BETA
Close

They're Not Pro-Life, They're Anti-Woman

5min read
Politics

It was 1989. It was two o'clock in the morning. I was a sophomore in college, nineteen-years-old, sitting on the floor in the living room of my college apartment. I can still remember the sounds of the screams; the feeling of shattered glass as it brushed passed me; and my roommate's voice asking if everyone was ok.


We were making posters to take with us to D.C. the next day for the Pro-Choice March on Washington. “Keep your rosaries off my rosaries;" “Pro-Choice = Pro-Woman;" “Keep your legislation out of my uterus;" our signs read. That was why we were now sitting in a room strewn with glass. That was why we were suddenly looking at a brick in the center of the room.

That brick had a piece of paper wrapped around it held in place by a dirty rubber band. I can't tell you why I remember it was dirty. But I do. I remember all sorts of minute details from that early morning because it was the most frightened I believe I had ever been up until that point in my life. No one said a word. My roommate rolled the rubber band off the brick and unfolded the note.

“Death to Feminazis and baby killers," the note read. We were all stunned. We cleaned up the glass. We talked nervously about whether or not to call the police. We were scared. And then we were angry. We went back to our sign making. The terrorists had failed. They didn't make us from our path. They only fueled our resolve.

That was nearly thirty years ago, and I still hear those words volleyed carelessly around – Feminazi, babykiller - and I am still stunned that denying healthcare to women is something people vehemently fight for and I am still puzzled at the arguments used as not one of them is valid or applicable. All I could think then, and all I still have to believe today, is that the battle is not about abortion or babies or human life. Never was. Never will be. The battle is over men controlling women's bodies.

It's not hard to see. A simple parsing of the “arguments" used by the anti-choicers. (I will not call them pro-lifers as they are not in any way supporting life). First they argue that life begins at conception not because of science but because of God. Well, seeing as believing in God is both a choice and something that the law says must be keep separated from matters of state, that's a non-starter.

Second, they argue that abortion kills babies, also a non-starter. Abortion removes cells that would otherwise develop into babies. Cells have no rights. Third, they argue that “life" must be protected. But these same people have absolutely no interest in the life of the mother. They don't care if her life is in danger because of the birth or because someone will kill her if they discover she's pregnant. And they have equally no interest in the life of the baby once she or he is born as the same anti-choicers who kidnap women to keep them from having abortions do not support governmental services to care for the child.

Photo Courtesy of QNS"They don't care if her life is in danger because of the birth or because someone will kill her if they discover she's pregnant."

So, they have no right putting their religion on other people's bodies, and they don't actually care about life. They just feign to in order to help their cause. They don't take issue with any other medical procedure. They don't take issue with men masturbating and wasting their seed. Shouldn't that sperm be saved to make a baby? And these are the same folks who are happy to see insurance cover Viagra. But if a pregnancy, even in the case of incest or rape is God's will, how is impotence not God's will? Clearly God does not want impotent men to procreate. Otherwise, he would have assured their ability to have sex.

The same arguments get played over and over and the fact that they are not arguments at all simply doesn't seem to matter. Over the years, the anti-choicers have killed doctors, kidnapped women, and blown up clinics. Yet, they claim they support life. Over the years, anti-choicers have argued that more women die when abortion is legal. Yes, they actually argue that more women die from safe, legal, accessible abortions then from resorting to having wire hangers and filthy knives and probes inserted into their vaginas while they lay on soiled sheets draped over tables set in dirty alleys and basements.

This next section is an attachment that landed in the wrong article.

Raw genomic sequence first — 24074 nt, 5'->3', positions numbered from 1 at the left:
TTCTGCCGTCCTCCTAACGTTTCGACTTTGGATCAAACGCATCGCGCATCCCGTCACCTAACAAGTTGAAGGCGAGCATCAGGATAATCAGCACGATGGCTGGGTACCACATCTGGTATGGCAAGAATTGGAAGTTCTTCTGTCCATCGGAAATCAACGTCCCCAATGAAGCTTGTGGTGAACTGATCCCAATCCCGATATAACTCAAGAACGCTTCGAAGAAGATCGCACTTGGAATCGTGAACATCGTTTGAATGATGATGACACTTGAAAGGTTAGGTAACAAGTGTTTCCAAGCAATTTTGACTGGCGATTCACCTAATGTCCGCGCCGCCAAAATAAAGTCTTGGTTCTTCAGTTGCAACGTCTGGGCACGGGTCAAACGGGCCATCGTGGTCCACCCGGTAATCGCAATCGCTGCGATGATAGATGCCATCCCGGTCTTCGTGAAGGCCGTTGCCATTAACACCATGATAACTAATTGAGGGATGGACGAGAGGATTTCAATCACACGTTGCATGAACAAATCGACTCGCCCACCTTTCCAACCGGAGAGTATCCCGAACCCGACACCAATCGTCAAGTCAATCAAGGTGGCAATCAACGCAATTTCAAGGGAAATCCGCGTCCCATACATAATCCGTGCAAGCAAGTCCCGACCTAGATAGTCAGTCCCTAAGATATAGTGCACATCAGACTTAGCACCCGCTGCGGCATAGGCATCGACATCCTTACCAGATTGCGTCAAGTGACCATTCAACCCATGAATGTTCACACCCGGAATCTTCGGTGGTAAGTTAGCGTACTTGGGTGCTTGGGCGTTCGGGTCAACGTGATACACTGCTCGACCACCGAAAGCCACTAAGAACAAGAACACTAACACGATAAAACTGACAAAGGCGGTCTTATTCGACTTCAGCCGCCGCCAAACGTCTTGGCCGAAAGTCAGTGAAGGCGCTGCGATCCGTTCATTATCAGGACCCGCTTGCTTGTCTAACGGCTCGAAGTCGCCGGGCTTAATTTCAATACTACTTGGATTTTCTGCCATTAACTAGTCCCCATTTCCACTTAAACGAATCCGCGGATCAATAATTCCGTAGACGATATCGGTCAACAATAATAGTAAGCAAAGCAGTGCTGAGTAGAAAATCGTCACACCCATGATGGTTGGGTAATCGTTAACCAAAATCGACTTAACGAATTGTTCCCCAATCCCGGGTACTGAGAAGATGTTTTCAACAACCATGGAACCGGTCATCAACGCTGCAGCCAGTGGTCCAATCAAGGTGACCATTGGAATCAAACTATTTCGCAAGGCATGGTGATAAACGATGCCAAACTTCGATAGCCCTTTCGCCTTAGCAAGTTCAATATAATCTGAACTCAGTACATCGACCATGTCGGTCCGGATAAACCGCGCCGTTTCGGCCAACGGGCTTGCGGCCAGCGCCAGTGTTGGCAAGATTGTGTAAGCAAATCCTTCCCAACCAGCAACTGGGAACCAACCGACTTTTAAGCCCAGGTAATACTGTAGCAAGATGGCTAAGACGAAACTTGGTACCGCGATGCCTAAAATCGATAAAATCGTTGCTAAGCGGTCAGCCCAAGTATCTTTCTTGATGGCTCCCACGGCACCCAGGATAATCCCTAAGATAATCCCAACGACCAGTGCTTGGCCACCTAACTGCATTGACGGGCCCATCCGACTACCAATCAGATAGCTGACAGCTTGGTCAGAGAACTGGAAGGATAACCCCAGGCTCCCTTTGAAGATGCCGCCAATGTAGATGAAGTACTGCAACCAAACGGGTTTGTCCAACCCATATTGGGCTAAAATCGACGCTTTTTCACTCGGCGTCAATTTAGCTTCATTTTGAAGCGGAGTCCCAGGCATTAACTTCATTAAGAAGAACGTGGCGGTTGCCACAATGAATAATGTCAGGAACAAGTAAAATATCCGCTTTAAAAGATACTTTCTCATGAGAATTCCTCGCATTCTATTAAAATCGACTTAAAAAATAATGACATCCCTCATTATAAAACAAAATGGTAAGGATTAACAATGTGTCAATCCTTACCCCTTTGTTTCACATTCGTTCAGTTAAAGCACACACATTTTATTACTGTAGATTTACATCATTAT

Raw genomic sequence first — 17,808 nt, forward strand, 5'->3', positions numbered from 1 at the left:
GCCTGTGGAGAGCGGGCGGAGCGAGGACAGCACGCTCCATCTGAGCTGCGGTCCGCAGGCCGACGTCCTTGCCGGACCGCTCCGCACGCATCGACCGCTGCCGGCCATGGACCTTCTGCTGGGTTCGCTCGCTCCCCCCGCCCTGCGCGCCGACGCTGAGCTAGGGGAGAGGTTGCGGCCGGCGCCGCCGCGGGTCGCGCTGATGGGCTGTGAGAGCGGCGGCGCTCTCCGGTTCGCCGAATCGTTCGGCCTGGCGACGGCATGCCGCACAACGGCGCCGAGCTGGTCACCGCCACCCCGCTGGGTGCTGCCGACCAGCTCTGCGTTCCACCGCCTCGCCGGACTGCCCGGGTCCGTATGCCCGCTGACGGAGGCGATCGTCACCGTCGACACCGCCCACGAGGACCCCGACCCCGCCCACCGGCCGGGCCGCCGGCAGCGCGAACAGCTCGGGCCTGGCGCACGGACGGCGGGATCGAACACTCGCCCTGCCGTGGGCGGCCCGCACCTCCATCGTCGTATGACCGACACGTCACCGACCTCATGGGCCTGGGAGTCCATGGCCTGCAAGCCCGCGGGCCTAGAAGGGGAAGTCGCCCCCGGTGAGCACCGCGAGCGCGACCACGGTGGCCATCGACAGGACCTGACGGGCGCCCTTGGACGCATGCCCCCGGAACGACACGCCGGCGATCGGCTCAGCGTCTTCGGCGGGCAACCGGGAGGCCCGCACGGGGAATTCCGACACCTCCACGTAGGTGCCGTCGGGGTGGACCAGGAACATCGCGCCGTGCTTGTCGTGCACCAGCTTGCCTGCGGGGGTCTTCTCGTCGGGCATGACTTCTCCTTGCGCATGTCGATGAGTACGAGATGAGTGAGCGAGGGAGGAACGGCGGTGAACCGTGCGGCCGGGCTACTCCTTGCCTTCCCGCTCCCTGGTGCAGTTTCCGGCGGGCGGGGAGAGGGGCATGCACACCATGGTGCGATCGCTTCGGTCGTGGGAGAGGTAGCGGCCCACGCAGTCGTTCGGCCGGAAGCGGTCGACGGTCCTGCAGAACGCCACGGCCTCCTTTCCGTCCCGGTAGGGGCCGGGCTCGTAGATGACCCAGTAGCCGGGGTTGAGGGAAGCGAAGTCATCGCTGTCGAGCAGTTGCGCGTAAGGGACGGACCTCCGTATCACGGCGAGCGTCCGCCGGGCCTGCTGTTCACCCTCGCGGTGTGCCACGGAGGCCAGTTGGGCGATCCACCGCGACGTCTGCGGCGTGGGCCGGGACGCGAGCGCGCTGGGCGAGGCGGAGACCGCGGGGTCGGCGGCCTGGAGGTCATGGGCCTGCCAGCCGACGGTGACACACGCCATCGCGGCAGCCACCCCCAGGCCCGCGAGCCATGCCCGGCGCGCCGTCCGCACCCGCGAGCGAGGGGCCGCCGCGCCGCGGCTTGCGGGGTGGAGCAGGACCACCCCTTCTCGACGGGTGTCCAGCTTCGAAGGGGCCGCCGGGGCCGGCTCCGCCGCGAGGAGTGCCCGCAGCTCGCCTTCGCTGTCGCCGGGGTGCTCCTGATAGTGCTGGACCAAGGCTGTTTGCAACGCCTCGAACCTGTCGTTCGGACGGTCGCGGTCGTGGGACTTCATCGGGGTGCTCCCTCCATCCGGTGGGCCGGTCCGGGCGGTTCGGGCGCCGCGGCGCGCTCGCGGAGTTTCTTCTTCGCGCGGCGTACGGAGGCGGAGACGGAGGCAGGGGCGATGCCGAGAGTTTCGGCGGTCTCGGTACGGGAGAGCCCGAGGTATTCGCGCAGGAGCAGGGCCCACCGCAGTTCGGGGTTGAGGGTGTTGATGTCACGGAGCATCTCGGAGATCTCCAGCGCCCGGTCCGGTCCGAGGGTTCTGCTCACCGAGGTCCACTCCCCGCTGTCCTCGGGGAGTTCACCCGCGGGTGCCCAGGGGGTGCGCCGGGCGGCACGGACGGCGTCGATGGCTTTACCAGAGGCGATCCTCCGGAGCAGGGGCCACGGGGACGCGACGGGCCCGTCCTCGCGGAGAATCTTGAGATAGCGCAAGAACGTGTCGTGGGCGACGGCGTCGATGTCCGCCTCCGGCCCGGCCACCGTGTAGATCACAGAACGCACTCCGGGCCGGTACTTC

This is not about opinions. This is about statistics. This is about facts. This is about thousands of women a year who died when abortion was illegal. This is about creating a myth about abortion doctors chopping up babies and selling their parts. This is about control. This is about control. This is about control.

What anti-choicers actually want to is control women. They want to control women's bodies. They want to control women's sexuality. They see abortion as a method of birth control, as an easy out for women whoring around and carelessly getting pregnant at every turn. Take it from a women who has had an abortion. Who has walked through the screaming protestors at the clinic, who has laid on the table and heard the whir of the machine, who has suffered the pain of the procedure and the blood of recovery. Women do not have frivolously have abortions. They do not figure, “Why not have unprotected sex? Who cares if I get pregnant? I can always just pop on over to the clinic and have a painful, expensive procedure that will leave me cramping and aching and sore and bleeding for days to come."

And how do you explain the women who are anti-choicers? That's easy. Brainwashing. It is a powerful tool. It is a tool passed down generation to generation. The lies are set in place. God's law is law. Abortion kills beautiful little full term babies. A baby born as a result of a rape or a case of incest is a good thing coming out of something bad. Only sluts get abortions. There is a stronghold on the minds of women who still believe they in any way need a man to survive. Side note – they don't.

It's all wildly ridiculous and it is all wildly offensive. If anti-choicers were really about protecting life, why not stop things at the source? What about the men who get them pregnant? Why not control them instead? Why not give them reversible vasectomies? Why not teach them to be pure? Why not have them vow their virginity to their mothers until marriage? Why not teach them that birth control is their responsibility? Why not, hmmm? Why not? Why not indeed.

The abortion battle is not about abortion. It never was. The abortion battle is about reminding women of their place. The abortion battle is about controlling women and their bodies and sexuality. The abortion battle is about continuing the nauseating “boys will boys" mentality that will forever mean they need mommy to clean up their messes. They need women to be chaste because it suits the story they have created for themselves.

But it's a story that simply does not make any sense. It's a vision that perpetuates that virgin/whore complex. It's a vision that infantilizes women. It's a vision that kills women. It's a vision that leads to unwanted babies. It's a vision that simply cannot be tolerated any longer.